Mass Country is different to Supa Mega’s other offerings. His ego and flamboyance take a little bit of a backseat on it. It’s still there, but we got much of what was in his heart, and I am not mad at that. 

Sometimes our work or our last moments on Earth are specially curated by powers that are way beyond us.  Asihambi sodwa.

“In Mega we trust, trust, trust, until the finish.” — Lesego Chepape

I don’t think it’s settled in yet that rapper AKA will never make another album, song or music video. Sometimes we take musicians for granted. We don’t value their artistry until they’re no longer alive. 

Listening to Mass Country, I had that kind of moment — realising what a musical gift AKA (real name Kiernan Forbes) had. It’s all over his discography in Mass Country, which dropped just two weeks after his murder in Durban last month.

Initially, I had mixed feelings about the project, mainly because, lyrically, it’s not his best album, but it’s not supposed to be. When Forbes spoke to the publication SlikourOnLife about a month before the album was released, he said it would include South African traditional sounds with pop, kwaito and hip-hop influences. It achieves this very well in songs such as Last Time, Everest and Amapiano.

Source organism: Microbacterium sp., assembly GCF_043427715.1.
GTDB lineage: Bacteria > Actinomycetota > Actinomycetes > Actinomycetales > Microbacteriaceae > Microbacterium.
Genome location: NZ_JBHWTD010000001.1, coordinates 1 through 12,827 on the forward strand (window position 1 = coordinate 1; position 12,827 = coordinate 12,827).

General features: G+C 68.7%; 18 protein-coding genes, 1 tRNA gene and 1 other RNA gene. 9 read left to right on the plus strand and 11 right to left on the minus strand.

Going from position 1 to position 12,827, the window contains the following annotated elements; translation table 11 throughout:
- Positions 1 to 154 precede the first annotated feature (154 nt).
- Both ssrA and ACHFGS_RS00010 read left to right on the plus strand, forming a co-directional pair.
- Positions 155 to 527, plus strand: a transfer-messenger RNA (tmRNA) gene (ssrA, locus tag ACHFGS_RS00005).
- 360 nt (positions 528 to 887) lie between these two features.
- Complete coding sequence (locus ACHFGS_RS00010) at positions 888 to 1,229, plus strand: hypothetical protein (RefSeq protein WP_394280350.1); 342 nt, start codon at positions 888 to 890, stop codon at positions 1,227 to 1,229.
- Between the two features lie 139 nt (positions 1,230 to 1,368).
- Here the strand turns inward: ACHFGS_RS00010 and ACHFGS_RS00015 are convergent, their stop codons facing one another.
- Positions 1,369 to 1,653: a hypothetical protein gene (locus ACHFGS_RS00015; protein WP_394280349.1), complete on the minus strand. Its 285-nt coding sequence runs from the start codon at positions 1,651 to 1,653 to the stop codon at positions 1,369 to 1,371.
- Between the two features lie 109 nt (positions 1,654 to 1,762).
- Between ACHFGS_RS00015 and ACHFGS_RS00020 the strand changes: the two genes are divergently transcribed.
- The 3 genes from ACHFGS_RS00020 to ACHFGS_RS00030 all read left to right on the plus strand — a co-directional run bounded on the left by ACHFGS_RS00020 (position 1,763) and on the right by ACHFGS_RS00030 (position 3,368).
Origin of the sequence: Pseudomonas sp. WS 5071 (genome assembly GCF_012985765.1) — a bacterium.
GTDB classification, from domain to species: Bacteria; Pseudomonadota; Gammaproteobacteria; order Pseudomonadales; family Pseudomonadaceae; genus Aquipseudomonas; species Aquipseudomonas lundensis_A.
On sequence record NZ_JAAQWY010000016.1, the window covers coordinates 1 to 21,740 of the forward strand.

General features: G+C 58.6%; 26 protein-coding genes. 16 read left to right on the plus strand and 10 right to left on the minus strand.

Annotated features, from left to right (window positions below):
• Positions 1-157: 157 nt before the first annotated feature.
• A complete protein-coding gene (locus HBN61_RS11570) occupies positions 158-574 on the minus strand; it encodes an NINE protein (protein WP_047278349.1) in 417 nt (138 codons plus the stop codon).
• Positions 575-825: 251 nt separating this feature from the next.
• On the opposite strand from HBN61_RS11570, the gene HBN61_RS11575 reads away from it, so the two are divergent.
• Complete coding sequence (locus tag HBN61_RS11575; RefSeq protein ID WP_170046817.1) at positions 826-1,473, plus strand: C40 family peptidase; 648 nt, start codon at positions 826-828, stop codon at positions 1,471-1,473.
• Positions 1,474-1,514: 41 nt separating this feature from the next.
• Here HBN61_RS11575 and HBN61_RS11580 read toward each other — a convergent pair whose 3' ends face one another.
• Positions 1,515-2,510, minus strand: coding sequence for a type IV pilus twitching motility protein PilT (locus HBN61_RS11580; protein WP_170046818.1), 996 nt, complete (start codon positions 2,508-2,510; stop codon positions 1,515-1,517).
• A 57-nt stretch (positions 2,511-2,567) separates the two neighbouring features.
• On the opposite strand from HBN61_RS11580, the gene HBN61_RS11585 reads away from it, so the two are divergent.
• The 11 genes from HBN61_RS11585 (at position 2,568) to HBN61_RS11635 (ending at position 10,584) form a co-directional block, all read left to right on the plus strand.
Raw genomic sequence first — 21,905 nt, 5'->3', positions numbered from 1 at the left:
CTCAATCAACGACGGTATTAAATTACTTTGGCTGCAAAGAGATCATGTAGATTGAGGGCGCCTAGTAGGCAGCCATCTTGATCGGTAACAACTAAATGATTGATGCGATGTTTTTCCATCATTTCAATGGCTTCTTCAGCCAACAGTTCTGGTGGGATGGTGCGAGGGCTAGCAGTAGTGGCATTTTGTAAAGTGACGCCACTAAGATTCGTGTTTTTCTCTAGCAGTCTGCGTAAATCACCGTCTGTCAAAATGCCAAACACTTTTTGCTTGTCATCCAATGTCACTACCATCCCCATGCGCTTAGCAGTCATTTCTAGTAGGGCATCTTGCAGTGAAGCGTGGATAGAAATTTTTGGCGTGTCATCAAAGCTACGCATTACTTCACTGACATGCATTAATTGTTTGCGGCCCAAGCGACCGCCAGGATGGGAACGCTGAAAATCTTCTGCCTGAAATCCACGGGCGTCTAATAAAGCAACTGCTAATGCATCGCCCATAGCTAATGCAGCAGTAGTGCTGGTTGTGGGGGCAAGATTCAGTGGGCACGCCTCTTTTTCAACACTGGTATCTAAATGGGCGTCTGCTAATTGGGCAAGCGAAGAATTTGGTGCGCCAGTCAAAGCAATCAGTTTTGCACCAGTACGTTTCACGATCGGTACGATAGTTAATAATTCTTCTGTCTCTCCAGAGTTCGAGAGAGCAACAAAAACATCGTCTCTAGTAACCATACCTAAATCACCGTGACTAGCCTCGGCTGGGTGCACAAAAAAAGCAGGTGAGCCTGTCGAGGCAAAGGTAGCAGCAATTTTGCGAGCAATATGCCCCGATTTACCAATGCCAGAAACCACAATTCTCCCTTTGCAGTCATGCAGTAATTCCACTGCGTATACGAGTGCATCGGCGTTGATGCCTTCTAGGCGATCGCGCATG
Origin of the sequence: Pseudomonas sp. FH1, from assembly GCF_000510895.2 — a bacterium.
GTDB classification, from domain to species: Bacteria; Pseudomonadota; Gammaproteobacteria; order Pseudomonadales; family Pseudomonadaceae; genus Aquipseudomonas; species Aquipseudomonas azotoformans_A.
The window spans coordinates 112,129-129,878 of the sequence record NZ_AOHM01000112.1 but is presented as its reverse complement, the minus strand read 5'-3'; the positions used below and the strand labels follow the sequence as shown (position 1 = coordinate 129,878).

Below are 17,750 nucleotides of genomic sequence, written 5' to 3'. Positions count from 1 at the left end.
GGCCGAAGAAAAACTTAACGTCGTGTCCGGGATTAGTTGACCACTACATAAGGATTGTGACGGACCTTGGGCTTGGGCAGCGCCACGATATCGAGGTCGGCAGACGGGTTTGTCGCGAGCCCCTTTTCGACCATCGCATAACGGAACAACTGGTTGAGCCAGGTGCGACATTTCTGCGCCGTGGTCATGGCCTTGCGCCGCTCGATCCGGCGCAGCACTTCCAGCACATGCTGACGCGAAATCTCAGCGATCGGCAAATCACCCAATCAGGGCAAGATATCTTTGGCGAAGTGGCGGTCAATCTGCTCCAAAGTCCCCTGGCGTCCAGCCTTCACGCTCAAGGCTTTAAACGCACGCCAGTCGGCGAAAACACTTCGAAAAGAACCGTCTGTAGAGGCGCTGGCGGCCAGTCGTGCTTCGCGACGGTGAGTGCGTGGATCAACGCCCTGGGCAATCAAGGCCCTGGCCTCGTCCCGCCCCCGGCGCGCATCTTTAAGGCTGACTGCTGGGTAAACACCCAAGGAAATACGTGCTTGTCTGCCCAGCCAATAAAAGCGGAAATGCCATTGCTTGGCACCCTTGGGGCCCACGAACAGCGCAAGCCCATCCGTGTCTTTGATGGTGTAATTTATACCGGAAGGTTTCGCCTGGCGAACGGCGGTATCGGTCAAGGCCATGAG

The 14-track album features artists such as his girlfriend Nadia Nakai, as well as Khuli Chana, Nasty C, Emtee, Sjava, KDDO, Musa Keys, Gyakie, Yanga Chief and Manana. 

Mass Country samples a few tracks, including South Africa’s unofficial ratchet anthem Sister Bettina by Mgarimbe (real name Nkosinathi Mfeka), and the melody of Brazilian artist Sergio Mendes’s 1986 hit song Mas Que Nada, on the song Amapiano, where AKA cleverly replaces the hook on Mendes’s song with the word “amapiano”.

An obvious favourite for me is Lemons (Lemonade), the first single from Mass Country which reached platinum status. Teaming up with Nsikayesizwe Ngcobo (Nasty C) to give us lines like, “Nice ting with the lips and the curves in my corner, A ten on my lap, Maradona” and the memorable “Zaba Zaba Zaba Zai Zaba Zai Always out the country, I guess I’m a Zai Zai.” Ah, what a gem that track is. The song’s easygoing melody, catchy hook and flow are unmatched.

Dangerous, with Nakai, has this nostalgic teenage love feeling to it, reminding me of Kelly Rowland and Nelly in Dilemma. I wasn’t too keen on the song initially, but after listening to it a few times, it grew on me. 

It would be remiss of me to not mention AKA’s vulnerability on the song Diary (Anxiety), where he talks about being left out of his fiancée Anele Tembe’s funeral programme, where he’d planned to speak. The song sounds so bittersweet now knowing both are dead. 

I find myself gravitating towards his older albums, such as Levels and Touch My Blood, rather than to Mass Country. There’s no doubt the project is beautifully crafted, with a track list that has a diverse sound, so you’ll probably find one you like. But it doesn’t compare to his previous body of work, which had quirky rhymes, clever punchlines and catchy hooks. Nevertheless, Mass Country is a strong victory lap to a race well run. — Bongeka Gumede